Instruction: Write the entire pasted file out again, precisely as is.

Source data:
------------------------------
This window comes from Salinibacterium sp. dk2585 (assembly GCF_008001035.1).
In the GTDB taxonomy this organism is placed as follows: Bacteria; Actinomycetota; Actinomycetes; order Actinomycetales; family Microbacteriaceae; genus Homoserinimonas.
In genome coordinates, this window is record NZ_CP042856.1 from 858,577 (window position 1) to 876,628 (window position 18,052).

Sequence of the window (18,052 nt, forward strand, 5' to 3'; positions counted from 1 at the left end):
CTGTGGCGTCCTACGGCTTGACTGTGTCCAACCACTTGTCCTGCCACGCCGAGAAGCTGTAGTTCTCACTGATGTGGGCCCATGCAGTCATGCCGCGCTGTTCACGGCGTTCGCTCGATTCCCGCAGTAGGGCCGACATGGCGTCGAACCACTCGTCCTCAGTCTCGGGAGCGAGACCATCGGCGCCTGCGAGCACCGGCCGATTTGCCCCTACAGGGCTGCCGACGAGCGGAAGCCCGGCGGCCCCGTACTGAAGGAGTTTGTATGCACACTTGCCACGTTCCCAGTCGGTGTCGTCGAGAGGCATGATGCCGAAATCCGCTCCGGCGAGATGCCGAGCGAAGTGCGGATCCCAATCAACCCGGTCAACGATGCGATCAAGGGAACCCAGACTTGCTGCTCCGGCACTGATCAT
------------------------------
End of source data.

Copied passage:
This window comes from Salinibacterium sp. dk2585 (assembly GCF_008001035.1).
In the GTDB taxonomy this organism is placed as follows: Bacteria; Actinomycetota; Actinomycetes; order Actinomycetales; family Microbacteriaceae; genus Homoserinimonas.
In genome coordinates, this window is record NZ_CP042856.1 from 858,577 (window position 1) to 876,628 (window position 18,052).

Sequence of the window (18,052 nt, forward strand, 5' to 3'; positions counted from 1 at the left end):
CTGTGGCGTCCTACGGCTTGACTGTGTCCAACCACTTGTCCTGCCACGCCGAGAAGCTGTAGTTCTCACTGATGTGGGCCCATGCAGTCATGCCGCGCTGTTCACGGCGTTCGCTCGATTCCCGCAGTAGGGCCGACATGGCGTCGAACCACTCGTCCTCAGTCTCGGGAGCGAGACCATCGGCGCCTGCGAGCACCGGCCGATTTGCCCCTACAGGGCTGCCGACGAGCGGAAGCCCGGCGGCCCCGTACTGAAGGAGTTTGTATGCACACTTGCCACGTTCCCAGTCGGTGTCGTCGAGAGGCATGATGCCGAAATCCGCTCCGGCGAGATGCCGAGCGAAGTGCGGATCCCAATCAACCCGGTCAACGATGCGATCAAGGGAACCCAGACTTGCTGCTCCGGCACTGATCAT